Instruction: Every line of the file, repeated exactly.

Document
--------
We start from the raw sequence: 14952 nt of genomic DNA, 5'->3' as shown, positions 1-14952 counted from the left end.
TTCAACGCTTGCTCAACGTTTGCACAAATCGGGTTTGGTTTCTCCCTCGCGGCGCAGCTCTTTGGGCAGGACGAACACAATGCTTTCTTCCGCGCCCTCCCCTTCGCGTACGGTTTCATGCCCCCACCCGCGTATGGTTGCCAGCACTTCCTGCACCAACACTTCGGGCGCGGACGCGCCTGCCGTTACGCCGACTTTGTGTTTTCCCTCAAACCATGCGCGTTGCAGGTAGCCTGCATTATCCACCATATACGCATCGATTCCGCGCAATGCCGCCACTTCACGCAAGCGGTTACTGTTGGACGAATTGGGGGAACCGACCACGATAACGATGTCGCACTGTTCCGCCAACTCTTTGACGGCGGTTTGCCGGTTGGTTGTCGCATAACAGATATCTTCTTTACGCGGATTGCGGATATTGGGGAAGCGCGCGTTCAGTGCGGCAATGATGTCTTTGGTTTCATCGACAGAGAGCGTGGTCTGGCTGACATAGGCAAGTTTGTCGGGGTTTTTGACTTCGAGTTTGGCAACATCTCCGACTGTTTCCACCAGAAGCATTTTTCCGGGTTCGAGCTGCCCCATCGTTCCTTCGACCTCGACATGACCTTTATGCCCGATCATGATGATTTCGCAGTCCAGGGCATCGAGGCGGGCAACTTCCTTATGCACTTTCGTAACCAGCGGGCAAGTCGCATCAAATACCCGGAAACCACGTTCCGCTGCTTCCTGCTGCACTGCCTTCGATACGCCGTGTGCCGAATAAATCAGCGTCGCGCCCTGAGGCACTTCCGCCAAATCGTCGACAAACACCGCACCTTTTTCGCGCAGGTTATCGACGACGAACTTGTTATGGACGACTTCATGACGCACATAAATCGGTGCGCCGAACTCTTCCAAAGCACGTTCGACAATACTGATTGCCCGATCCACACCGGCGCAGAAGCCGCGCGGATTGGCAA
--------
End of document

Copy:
We start from the raw sequence: 14952 nt of genomic DNA, 5'->3' as shown, positions 1-14952 counted from the left end.
TTCAACGCTTGCTCAACGTTTGCACAAATCGGGTTTGGTTTCTCCCTCGCGGCGCAGCTCTTTGGGCAGGACGAACACAATGCTTTCTTCCGCGCCCTCCCCTTCGCGTACGGTTTCATGCCCCCACCCGCGTATGGTTGCCAGCACTTCCTGCACCAACACTTCGGGCGCGGACGCGCCTGCCGTTACGCCGACTTTGTGTTTTCCCTCAAACCATGCGCGTTGCAGGTAGCCTGCATTATCCACCATATACGCATCGATTCCGCGCAATGCCGCCACTTCACGCAAGCGGTTACTGTTGGACGAATTGGGGGAACCGACCACGATAACGATGTCGCACTGTTCCGCCAACTCTTTGACGGCGGTTTGCCGGTTGGTTGTCGCATAACAGATATCTTCTTTACGCGGATTGCGGATATTGGGGAAGCGCGCGTTCAGTGCGGCAATGATGTCTTTGGTTTCATCGACAGAGAGCGTGGTCTGGCTGACATAGGCAAGTTTGTCGGGGTTTTTGACTTCGAGTTTGGCAACATCTCCGACTGTTTCCACCAGAAGCATTTTTCCGGGTTCGAGCTGCCCCATCGTTCCTTCGACCTCGACATGACCTTTATGCCCGATCATGATGATTTCGCAGTCCAGGGCATCGAGGCGGGCAACTTCCTTATGCACTTTCGTAACCAGCGGGCAAGTCGCATCAAATACCCGGAAACCACGTTCCGCTGCTTCCTGCTGCACTGCCTTCGATACGCCGTGTGCCGAATAAATCAGCGTCGCGCCCTGAGGCACTTCCGCCAAATCGTCGACAAACACCGCACCTTTTTCGCGCAGGTTATCGACGACGAACTTGTTATGGACGACTTCATGACGCACATAAATCGGTGCGCCGAACTCTTCCAAAGCACGTTCGACAATACTGATTGCCCGATCCACACCGGCGCAGAAGCCGCGCGGATTGGCAA